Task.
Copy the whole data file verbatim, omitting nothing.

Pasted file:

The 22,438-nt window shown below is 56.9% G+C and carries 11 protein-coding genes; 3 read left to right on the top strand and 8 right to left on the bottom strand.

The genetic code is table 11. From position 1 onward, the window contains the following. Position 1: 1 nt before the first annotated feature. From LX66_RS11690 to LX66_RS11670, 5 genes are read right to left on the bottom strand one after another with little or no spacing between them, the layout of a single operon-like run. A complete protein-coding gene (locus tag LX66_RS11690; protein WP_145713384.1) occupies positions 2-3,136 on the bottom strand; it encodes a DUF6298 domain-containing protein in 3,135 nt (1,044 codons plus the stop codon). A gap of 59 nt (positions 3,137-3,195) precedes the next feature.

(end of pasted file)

The 22,438-nt window shown below is 56.9% G+C and carries 11 protein-coding genes; 3 read left to right on the top strand and 8 right to left on the bottom strand.

The genetic code is table 11. From position 1 onward, the window contains the following. Position 1: 1 nt before the first annotated feature. From LX66_RS11690 to LX66_RS11670, 5 genes are read right to left on the bottom strand one after another with little or no spacing between them, the layout of a single operon-like run. A complete protein-coding gene (locus tag LX66_RS11690; protein WP_145713384.1) occupies positions 2-3,136 on the bottom strand; it encodes a DUF6298 domain-containing protein in 3,135 nt (1,044 codons plus the stop codon). A gap of 59 nt (positions 3,137-3,195) precedes the next feature.